On the eastern edge of the Indian Ocean, there is an island that the world must visit and understand. The people that inhabit this paradise believe that what goes around, comes around in the next life, and they will go to great lengths to ensure that their interactions with others are of the highest integrity. They smile freely and genuinely, and will welcome you into their home and their hearts without reservation.
It is here on the tropical island of Bali, in the island archipelago of Indonesia, that my wife and I spent three amazing weeks dialing down our Western operational tempo and absorbing a lifestyle worth living. We practiced yoga and meditation, ate remarkable cuisine in moderation, and acclimated ourselves to living with the understanding that life’s two most precious commodities are health and time. With enough of both, one can do anything.
In Bali, the people are dependent upon the two basic economic drivers common to developing countries: agriculture and tourism. While the former has remained relatively consistent for thousands of years, evidenced by the terraced hillsides sprouting rice stalks at various stages of their lifecycle, the latter is a much more recent phenomenon and subject to an enormous array of different influences. In conjunction with exchange rate fluctuations and macroeconomic shifts that affect tourism flows from Australia, its largest source of foreign exchange, Bali has the unfortunate challenge of being on the front lines of the Global War on Terror.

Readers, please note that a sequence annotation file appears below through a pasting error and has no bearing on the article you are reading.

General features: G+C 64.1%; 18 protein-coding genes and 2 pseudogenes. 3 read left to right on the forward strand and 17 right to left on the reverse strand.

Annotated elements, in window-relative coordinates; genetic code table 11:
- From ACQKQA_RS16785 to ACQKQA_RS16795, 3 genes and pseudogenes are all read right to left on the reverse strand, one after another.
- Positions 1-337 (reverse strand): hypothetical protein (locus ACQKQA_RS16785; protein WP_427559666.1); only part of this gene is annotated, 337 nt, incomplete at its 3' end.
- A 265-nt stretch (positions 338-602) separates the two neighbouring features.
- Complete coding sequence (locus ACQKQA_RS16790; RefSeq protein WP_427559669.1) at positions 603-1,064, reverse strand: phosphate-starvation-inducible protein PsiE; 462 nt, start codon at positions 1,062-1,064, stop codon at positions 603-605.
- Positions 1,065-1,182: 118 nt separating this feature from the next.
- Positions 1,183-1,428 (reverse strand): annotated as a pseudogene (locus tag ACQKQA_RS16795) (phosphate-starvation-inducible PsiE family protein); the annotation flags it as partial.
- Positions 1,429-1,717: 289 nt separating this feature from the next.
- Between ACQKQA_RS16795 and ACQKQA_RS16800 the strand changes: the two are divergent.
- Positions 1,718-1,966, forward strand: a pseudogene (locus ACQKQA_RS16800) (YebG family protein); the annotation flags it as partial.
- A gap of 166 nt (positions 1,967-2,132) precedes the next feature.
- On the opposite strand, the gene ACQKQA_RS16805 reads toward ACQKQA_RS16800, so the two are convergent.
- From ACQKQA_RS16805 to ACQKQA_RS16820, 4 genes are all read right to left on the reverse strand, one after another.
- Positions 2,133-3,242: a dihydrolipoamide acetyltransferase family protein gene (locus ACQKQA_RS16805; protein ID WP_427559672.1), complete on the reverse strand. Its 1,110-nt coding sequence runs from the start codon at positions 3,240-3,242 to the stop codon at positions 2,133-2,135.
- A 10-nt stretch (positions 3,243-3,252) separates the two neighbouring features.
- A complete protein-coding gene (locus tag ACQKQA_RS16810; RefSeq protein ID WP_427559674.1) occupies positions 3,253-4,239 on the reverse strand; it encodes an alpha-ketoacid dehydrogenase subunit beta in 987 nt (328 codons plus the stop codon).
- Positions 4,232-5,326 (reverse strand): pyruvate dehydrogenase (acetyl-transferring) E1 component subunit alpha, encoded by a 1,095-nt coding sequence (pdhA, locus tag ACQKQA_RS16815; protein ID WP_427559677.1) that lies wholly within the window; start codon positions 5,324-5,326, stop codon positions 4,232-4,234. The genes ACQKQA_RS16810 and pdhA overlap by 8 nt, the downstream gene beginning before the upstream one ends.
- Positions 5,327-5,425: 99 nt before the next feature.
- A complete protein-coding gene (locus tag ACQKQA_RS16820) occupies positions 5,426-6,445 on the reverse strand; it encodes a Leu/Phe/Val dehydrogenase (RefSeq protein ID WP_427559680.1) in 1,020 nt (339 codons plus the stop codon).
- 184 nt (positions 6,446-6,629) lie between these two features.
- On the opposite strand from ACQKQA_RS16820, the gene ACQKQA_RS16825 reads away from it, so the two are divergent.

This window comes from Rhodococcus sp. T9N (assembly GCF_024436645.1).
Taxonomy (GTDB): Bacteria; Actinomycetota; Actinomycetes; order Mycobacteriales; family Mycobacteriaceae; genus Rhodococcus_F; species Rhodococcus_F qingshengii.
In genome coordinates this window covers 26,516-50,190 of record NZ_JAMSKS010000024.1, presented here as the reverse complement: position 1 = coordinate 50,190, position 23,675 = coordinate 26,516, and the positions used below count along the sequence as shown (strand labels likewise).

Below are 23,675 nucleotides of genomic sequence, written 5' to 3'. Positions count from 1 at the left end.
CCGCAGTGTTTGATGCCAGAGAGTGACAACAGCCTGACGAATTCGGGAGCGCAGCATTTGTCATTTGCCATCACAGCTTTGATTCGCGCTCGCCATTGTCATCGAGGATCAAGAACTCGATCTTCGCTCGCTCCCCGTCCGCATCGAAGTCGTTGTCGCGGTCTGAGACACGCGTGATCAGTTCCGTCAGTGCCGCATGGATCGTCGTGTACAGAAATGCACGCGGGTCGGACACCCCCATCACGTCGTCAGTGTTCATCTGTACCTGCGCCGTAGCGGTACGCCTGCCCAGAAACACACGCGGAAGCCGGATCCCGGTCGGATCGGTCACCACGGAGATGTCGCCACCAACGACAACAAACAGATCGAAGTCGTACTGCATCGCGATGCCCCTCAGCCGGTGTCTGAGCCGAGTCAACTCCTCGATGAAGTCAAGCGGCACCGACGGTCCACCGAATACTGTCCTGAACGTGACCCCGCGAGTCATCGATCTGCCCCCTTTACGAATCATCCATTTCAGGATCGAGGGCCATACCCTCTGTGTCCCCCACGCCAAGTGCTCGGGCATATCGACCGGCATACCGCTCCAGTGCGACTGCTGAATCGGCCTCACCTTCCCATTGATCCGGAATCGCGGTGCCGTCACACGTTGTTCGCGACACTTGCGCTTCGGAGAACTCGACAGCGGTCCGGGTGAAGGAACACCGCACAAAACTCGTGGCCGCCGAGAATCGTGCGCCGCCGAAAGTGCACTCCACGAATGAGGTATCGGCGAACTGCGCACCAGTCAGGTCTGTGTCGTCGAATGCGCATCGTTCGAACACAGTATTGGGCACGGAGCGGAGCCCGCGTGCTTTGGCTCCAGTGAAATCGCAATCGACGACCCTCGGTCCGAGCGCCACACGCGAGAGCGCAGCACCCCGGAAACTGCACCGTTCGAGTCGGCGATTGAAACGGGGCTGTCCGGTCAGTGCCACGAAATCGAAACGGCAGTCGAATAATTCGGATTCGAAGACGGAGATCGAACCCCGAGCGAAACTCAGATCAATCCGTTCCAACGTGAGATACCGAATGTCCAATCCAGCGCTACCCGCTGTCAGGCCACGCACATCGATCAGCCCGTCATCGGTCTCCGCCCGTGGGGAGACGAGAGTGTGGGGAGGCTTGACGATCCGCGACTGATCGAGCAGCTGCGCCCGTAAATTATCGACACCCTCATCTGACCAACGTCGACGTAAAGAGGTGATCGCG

Following the nightclub attacks in 2002 that claimed the lives of 202 people, the river of tourism revenue into Bali slowed to a trickle, leaving many who had built their livelihoods catering to surf, sun, and culture enthusiasts without a job. It occurred again in 2005, just as a recovery was beginning to take shape. However, in 2006, Elisabeth Gilbert published her best-selling memoirs titled, ‘Eat, Pray, Love,’ which reignited an interest in Bali. In the years following the publication, culminating in Hollywood’s rendition in 2010, the number of arrivals in Bali to view elements of Ms. Gilbert’s book increased steadily, with a 12% increase in annual visitors in 2010 alone. Visitors in 2011 are expected to be even larger than the 2.5 million visitors in 2010.
This dramatic improvement in economic fortunes for the island has had the unintended effect of pulling more people from neighboring islands to Bali in search of opportunity. The challenges endemic to the Harris-Todaro model of rural-to-urban migration are on full display in Bali, where expected, rather than actual, income gains are the primary motivation for migration to urban areas, resulting in a surplus of unskilled labor. The result is a taxi driver offering his services every few feet along the sidewalk for a pittance of a fee.
My very first recommendation for the Balinese government would be to slow the rush of agricultural workers into urban areas by centralizing the control of taxi services into a handful of companies. By regulating how many taxis are on the road, how many drivers are behind the wheel, and where a taxi can be hired, not only will the experience for the tourist be more pleasant by minimizing aggressive taxi drivers selling their services, but it will also lower the urban unemployment rate by discouraging rural workers from moving to urban areas based on expected income gains by driving a taxi.
The need to write about the issue became apparent after a walk back to our hotel in the cultural city of Ubud, where after declining offers from seven taxi drivers in our .5 mile walk, the 8th pleaded with me as I walked away by saying in the most desperate and heart-wrenching plea, “Please Sir! Give me a job!” Bali’s first and foremost job-creator is tourism. Ensuring that tourists have a pleasant stay and will return is essential to getting that man a job, and it probably won’t be driving a cab.